At Home: Astronaut Food
No atmosphere? No problem. Canadian scientists believe they’ve discovered a way to grow plants for a possible Martian colony?using Arctic flora as inspiration.
As The Globe and Mail reports, a recently published study shows that ?[plants that managed to re-grow after centuries buried under Arctic glaciers could prove useful for would-be pioneers hoping to explore life on other planets.?
These plants, known as bryophytes (encompassing ?mosses and other non-vascular plants?), were found near Ellesmere Island under the Teardrop Glacier, which ?has been shrinking by between three and four metres a year since 2004.?
Researchers were surprised to discover that the ?bryophytes had been almost perfectly preserved despite the vast quantities of ice that settled over them centuries earlier.? In fact, some plants were even a little green, which spread as the newly uncovered plants began to re-grow.
Further experimentation with samples showed that ?the plants had the potential to begin re-growing,? even in places ?outside their natural environment.?
Scientists believe that bryophytes make a good candidate for research ?exploring the prospect of survival beyond earth.?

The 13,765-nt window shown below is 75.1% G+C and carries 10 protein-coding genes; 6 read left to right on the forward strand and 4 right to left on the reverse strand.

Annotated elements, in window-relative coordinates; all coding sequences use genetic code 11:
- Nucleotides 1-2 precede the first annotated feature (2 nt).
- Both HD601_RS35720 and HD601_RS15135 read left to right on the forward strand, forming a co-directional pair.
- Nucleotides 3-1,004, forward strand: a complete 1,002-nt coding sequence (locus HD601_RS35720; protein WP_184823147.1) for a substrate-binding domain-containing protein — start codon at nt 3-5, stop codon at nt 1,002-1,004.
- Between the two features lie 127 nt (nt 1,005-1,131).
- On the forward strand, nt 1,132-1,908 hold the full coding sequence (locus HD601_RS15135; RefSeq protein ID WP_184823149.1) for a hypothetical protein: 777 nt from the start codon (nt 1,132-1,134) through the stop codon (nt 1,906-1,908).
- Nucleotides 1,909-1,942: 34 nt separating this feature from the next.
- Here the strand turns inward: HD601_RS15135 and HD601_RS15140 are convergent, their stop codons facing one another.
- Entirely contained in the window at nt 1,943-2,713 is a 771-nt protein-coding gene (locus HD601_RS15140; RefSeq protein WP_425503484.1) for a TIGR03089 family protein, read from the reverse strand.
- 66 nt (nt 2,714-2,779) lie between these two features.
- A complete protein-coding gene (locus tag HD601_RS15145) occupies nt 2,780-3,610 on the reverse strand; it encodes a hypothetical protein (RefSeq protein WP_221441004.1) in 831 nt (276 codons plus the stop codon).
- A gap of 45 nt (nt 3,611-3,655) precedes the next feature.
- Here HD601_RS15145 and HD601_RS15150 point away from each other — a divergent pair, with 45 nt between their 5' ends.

Around the World: Super-Roach
Nature evolves to meet the unique problems of its habitat, scientists say. In theory, adaptability is a comforting concept. In practice, perhaps not so much?particularly when we’re talking about cockroaches.
As the Toronto Sun reports, ?[a] strain of cockroaches in Europe has evolved to outsmart the sugar traps used to kill them.?
Researchers investigating the beetles discovered that the roaches have changed their sense of taste; now, the glucose traditionally used in traps is ?[perceived] . . . not as sweet but rather as bitter.? In fact, during experiments by North Carolina State University, cockroaches were ?repulsed? by jelly and attracted to peanut butter instead, one professor told reporters.
Using ?tiny electrodes to record the activity of the pest’s taste receptors,? the researchers measured the responses. The result? The taste of glucose elicited responses from the ?cells that normally respond to bitter compounds,? the professor told reporters.
Looks like natural selection is one way to reduce sugar cravings.